STOCKTAKING IN THE TIME OF A PANDEMIC
Atypical Philosophical, Theological, and Other Observations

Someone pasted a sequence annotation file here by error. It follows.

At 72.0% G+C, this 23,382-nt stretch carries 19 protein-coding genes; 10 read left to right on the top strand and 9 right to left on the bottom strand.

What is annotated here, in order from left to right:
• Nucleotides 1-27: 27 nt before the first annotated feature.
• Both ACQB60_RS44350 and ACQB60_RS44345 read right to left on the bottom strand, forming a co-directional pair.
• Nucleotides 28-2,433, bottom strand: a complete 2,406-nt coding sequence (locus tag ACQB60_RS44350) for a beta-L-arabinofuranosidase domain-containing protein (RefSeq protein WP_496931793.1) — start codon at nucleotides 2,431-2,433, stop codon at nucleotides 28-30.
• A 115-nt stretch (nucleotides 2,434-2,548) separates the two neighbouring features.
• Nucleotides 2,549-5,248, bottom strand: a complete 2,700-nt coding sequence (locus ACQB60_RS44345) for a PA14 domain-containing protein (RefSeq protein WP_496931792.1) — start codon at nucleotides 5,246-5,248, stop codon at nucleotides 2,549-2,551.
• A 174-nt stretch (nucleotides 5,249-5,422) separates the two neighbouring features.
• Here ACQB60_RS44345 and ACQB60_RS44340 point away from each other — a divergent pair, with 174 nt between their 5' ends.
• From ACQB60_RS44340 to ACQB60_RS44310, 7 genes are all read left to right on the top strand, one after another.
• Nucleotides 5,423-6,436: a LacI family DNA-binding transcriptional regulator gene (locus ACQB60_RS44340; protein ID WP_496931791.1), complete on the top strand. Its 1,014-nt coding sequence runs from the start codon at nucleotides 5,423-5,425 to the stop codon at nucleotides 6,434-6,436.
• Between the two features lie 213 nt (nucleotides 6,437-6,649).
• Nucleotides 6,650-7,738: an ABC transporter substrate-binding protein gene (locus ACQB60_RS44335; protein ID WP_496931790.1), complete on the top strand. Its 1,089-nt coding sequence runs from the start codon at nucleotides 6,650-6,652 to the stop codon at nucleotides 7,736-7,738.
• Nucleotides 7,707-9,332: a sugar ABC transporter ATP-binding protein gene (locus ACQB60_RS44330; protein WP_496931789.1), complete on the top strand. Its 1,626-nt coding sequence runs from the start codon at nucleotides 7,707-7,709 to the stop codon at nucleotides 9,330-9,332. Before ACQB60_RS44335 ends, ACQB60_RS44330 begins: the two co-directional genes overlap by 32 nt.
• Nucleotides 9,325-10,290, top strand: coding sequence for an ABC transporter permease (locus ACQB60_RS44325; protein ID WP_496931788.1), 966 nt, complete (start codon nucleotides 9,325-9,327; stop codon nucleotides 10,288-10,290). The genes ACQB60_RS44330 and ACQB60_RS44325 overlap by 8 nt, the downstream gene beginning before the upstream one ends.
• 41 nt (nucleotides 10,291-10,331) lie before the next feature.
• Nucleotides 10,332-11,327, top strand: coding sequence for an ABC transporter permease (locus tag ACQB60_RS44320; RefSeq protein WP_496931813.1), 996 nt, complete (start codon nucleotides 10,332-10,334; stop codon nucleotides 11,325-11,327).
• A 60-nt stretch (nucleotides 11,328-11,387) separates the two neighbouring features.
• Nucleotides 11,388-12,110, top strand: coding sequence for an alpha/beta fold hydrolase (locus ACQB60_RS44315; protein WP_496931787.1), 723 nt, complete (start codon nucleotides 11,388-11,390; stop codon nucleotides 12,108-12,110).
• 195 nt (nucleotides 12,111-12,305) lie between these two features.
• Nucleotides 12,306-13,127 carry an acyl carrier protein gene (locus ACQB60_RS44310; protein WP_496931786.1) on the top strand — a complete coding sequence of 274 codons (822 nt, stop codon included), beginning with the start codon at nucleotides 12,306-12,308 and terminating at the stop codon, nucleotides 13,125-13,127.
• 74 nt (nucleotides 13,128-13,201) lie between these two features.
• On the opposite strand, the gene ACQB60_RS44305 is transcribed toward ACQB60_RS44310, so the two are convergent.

This article first discusses a possible meta-framework within which ethical, philosophical, theological, socio-cultural, and other perspectives on COVID-19 can be formulated and evaluated, making a heuristic distinction between the event (here, the pandemic) as a non-negotiable ‘core’ and the event as a ‘text’ open to interpretation, each with its own ethical implications. One’s response to the event is a function of the interpretive framework adopted. The article goes on to argue that human subjects interpret events against a long-temporal hermeneutic horizon. After distinguishing between a religious and a secular understanding of the phenomenon (from an ethical perspective, a 'perplexing randomness' seems to set apart what is unfolding now from occurrences in the Biblical world), it makes a case for an ecological ethic in the context of religious naturalism. The current situation appears to mark an interregnum – or, hopefully, a new beginning – in a naturalistic Lebenswelt marked by impunity and farcical functioning. The article concludes with an exploration of ethical choice amid extreme experience.
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